We all know that
This is stuff that any amateur darts player knows already. The first piece of advice I was given when I joined my first pub darts team at the tender age of 15 was to always aim for the treble-19.
Anyone wishing to give Eric "The Crafty Cockney" Bristow a run for his money at the oche has been offered a mathematical helping hand by a crack team from Aberdeen University, the Daily Telegraph reports. The group, from the Department of Plant and Soil Science, has demonstrated that while the optimum aiming point for skilled …
As pointed out by the above poster, everybody knows tha, my father also passed that information to me before I hit my teens
The issue 20 or 19 is even more important on 'traditional' boards which omit the treble altogether. double 19 is decided easier to hit than a double 20.
Also theres a greater chance of 'collateral scoring' around the double 19 than the double 20.
If you have two independent orthogonal Gaussian distributions around the aim point (in this case left-right and up-down), then the joint probability distribution describing the distance of the dart from the aim point is a Rayleigh distribution, not a Gaussian. The angle about the aim point is a uniform distribution in [0, 2 Pi]. The probability of actually hitting the aim point is zero. The mode of the PDF is the standard deviation.
It looks from your description of bell curves, etc. that the distribution they're using is essentially 1D - and that will translate into an isotropic (circular) 2D distribution. Surely, when aiming through a beery haze, the lefty-righty bit is easier than the uppy-downy bit. The Gaussian should be taller than wider, when seen projected onto the vertical dartboard. It might even have a bit of a slant to it. I find double 11s easier to hit than double 20s, for example. I think an anisotropic scatter would change their results somewhat, and they haven't even started to factor in Monte Carlo simulations of how likely a finish is in a game of 501. Also, where's the Plant and Soil Science angle?
..I'll get me coat.
(1) Rayleigh: certainly not. Who said independent distributions horizontally and vertically? Bad idea. Easy to see your arm, body and the entire throwing movement is not split into two independent dimensions. All the little bits, joints, muscles and sinews conspire to mix up the two. (Carefully follow the path of a laser pointer in a trembling hand, for example.)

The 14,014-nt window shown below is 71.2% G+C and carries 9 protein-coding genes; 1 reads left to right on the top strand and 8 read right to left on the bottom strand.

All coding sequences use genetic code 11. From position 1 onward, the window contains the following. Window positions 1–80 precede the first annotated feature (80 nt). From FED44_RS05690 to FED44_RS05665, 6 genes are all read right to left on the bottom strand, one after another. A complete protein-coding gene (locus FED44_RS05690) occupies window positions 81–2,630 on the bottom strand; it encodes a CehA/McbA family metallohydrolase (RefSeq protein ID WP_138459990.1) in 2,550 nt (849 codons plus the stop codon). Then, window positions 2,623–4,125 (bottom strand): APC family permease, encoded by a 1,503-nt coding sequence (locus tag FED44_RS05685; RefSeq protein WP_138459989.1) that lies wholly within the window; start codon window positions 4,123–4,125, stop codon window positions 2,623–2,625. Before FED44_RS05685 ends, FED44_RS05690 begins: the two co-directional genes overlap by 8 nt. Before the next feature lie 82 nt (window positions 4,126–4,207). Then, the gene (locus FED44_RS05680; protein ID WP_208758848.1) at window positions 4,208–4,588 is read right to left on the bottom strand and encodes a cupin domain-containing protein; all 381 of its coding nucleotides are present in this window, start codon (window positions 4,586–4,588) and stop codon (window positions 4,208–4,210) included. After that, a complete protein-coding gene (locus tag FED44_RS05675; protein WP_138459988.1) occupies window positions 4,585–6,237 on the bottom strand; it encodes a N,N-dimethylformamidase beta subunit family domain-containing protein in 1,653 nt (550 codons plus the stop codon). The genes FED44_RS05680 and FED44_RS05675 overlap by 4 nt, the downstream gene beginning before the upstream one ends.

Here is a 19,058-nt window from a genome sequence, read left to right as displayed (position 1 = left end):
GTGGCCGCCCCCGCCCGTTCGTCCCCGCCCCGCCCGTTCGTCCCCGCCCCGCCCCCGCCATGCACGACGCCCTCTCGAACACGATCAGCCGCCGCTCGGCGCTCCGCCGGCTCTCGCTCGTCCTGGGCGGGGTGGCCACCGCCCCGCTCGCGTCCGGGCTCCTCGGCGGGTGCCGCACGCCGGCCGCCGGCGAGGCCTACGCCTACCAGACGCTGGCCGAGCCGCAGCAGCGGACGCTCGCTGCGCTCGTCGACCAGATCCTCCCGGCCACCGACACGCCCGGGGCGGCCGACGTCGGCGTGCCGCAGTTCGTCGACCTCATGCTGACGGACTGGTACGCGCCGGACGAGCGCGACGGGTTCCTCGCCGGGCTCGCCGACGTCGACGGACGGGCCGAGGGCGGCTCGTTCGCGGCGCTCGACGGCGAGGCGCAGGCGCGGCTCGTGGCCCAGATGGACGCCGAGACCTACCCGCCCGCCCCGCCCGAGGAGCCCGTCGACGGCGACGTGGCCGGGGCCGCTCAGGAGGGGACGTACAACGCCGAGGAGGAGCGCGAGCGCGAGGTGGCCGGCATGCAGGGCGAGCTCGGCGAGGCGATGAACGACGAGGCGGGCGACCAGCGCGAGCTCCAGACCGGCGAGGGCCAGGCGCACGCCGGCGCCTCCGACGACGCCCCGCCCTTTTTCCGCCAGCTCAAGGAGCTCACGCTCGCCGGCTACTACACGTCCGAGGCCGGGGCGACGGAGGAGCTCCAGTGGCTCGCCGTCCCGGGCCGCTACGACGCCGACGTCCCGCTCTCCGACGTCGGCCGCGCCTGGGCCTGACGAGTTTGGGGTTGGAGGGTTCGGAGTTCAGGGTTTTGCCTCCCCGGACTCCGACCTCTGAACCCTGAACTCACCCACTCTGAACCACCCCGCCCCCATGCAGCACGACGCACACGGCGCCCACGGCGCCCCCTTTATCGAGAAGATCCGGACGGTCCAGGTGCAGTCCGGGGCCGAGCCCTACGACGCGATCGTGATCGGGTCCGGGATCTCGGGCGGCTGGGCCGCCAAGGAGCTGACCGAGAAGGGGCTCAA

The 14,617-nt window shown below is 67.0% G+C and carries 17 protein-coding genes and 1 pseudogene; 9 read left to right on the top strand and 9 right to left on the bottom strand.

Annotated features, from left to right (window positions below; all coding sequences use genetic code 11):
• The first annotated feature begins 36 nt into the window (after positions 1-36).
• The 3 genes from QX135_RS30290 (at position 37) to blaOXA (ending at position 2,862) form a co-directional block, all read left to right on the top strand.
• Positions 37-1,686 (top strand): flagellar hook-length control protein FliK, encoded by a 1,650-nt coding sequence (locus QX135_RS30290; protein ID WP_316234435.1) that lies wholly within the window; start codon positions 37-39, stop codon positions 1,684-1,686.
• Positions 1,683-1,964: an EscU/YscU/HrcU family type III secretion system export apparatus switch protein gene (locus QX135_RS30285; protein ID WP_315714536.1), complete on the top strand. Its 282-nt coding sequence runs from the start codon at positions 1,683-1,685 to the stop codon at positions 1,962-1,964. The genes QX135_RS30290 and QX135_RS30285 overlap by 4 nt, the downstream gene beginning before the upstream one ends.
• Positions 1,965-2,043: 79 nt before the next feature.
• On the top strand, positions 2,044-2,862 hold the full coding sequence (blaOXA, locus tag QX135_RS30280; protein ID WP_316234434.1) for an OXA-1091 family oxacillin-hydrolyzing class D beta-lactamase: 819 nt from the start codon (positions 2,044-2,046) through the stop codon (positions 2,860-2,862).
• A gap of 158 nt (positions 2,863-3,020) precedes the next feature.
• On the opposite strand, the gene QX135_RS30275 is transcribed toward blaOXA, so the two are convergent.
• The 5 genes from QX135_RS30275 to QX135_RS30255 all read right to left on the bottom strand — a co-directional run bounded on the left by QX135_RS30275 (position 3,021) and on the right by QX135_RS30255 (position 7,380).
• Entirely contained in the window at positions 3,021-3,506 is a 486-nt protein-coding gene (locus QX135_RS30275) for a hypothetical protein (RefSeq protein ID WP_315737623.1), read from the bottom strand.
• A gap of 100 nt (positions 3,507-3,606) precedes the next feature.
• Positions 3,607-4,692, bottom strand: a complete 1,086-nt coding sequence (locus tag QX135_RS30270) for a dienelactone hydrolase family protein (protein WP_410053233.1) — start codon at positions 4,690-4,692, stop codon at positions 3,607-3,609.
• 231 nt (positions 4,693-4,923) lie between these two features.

And what do you get if you mix up a lot of causes? The Gaussian, indeed mr. Kolmogorov.
(1b) Hitting the aim point zero probability: yes, duh, that holds for any point in any continuous distribution --- yet some point is hit in the end, yes? If all points have zero probability, nothing must be hit. Hm... flaw.
It's that pesky infinity thing. Ah, maybe we're not dealing with single dimensionless points in space?
(2) Any darts player knows the spread is easier to control horizontally than vertically, so squishing the bivariate `elliptic' curve into a univariate `round' Gaussian is a sin. The article sounds as if they've done just that, `measure distance' and not the vector of horizontal and vertical distance, but that's not proof this is what they did.
That said, the `Letters' submitters should have been pointed out their obvious mistakes --- one mixes `gaussian' with `uniform' distribution and misses the whole plot, the next could have been hinted that 2D gaussians give exactly the ellipses of equiprobability that he experiences.
Certainly since the `Letters' column was in the hands of the science editor!
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